Tracking every mile can be a time-consuming job, especially if you’re still opting to use pen and paper. Luckily, the past few years have seen an influx of mileage-tracking smartphone apps including TripLog, MileIQ, and TrackMyDrive. Each of these programs automatically detects car time and track mileages with extreme accuracy. One less thing on your plate!
Any good Amazon business is bound to use a host of suppliers in a given -- boxes, bubble wrap, tape, and polybags add up quickly. Any supplies you use from a Dymo to box cutter is deductible. It’s easy for these small costs to go by the wayside, so don’t slack in your tracking.
Shipping is the name of the game when it comes to Amazon FBA. Your product gets shipped multiple times -- first to you, then to Amazon, then to the customer. Each time you pay for your product to be on a boat, train, ship or truck, the cost is deductible.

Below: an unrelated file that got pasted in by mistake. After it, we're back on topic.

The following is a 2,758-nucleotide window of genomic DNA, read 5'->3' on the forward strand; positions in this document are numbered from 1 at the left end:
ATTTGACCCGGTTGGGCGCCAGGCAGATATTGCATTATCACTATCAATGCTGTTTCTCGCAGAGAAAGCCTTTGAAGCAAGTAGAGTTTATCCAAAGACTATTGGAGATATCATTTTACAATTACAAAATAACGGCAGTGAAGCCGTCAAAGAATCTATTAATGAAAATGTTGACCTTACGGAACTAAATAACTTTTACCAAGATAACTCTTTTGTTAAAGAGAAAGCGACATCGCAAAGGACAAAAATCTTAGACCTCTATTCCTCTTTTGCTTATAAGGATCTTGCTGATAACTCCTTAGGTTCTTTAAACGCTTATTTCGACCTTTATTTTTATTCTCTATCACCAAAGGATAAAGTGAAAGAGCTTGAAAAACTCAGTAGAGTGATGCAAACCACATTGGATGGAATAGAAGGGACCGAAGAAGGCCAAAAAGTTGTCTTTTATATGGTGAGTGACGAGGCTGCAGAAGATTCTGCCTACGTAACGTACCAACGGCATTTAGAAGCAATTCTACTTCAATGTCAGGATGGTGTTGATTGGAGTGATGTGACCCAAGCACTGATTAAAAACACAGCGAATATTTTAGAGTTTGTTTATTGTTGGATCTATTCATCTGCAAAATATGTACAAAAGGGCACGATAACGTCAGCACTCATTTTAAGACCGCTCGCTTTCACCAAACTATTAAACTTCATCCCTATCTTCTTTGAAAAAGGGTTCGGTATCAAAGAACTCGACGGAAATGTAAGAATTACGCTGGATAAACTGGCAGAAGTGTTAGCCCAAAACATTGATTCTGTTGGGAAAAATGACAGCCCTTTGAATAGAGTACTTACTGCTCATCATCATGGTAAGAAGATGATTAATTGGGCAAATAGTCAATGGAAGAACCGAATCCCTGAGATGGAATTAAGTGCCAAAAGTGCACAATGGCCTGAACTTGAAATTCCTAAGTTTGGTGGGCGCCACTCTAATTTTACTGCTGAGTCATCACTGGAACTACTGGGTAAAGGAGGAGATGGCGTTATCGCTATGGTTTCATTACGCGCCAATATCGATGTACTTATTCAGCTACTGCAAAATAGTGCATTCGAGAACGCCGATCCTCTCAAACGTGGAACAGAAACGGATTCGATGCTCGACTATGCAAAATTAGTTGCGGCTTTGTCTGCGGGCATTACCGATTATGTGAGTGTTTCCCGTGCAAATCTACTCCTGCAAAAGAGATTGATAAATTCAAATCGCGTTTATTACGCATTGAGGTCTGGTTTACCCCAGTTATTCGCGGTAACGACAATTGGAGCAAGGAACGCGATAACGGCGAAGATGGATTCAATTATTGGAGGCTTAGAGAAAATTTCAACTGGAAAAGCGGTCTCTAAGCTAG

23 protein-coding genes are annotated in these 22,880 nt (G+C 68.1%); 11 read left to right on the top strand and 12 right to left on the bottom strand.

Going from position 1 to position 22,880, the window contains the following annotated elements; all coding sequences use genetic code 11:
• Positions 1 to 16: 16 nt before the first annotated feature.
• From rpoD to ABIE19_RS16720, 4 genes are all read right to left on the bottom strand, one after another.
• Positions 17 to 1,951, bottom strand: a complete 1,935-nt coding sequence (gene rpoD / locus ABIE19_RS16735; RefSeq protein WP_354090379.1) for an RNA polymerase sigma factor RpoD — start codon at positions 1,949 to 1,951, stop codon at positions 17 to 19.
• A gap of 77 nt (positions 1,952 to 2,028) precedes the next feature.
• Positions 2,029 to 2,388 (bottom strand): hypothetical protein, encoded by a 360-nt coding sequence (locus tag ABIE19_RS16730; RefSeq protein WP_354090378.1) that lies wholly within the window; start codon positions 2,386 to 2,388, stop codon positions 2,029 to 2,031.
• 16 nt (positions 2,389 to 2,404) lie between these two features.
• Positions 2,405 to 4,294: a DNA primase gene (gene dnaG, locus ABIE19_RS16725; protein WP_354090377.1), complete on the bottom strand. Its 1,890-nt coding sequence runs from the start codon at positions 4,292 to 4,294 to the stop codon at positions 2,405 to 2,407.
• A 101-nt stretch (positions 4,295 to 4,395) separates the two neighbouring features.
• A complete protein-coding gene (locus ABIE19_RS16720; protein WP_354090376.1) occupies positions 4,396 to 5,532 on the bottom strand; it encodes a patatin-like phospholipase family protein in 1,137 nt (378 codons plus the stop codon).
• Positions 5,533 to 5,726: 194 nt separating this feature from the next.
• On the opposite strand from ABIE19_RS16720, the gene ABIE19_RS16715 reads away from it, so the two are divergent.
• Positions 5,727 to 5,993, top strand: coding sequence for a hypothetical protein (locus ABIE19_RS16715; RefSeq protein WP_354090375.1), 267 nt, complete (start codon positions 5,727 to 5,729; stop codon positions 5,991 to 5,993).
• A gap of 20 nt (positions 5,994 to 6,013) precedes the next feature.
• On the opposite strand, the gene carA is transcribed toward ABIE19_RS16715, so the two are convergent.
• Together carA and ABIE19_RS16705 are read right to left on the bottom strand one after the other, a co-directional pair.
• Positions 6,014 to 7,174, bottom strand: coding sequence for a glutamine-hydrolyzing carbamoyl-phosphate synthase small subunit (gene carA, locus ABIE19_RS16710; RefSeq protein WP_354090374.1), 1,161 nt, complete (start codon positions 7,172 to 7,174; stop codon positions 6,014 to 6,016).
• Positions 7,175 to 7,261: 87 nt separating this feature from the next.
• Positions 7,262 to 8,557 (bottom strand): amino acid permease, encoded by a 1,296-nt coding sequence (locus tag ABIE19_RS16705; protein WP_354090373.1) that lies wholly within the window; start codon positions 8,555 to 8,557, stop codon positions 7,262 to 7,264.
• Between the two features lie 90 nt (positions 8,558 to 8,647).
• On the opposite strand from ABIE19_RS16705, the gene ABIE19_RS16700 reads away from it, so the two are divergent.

Continuing education is one of the best investments you can make in your business. If you bought a book, course, or seminar about improving your Amazon business it is 100% deductible. This also goes for coaching/mentoring costs -- if you invested in knowledge, write it off.
7. Amazon Fees
For every $100,000 in FBA sales you do, Amazon takes at least $33,000 in fees. This is one of the largest tax deductions your e-commerce business can take. You can view an annual breakdown of these fees in your Amazon account dashboard:
- From the Reports link, select Payments
- Select Date Range Reports. You will need to generate a report for both Standard and Invoiced orders (if applicable).
- Click Generate Report
- In the Generate date range report pop-up box, proceed as follows:
- Select report type: Summary
- Select reporting period: Month or Custom, and the specified date information
- Click Generate
- Review your report in the list on the Date Range Reports page
- Filter the type column by Order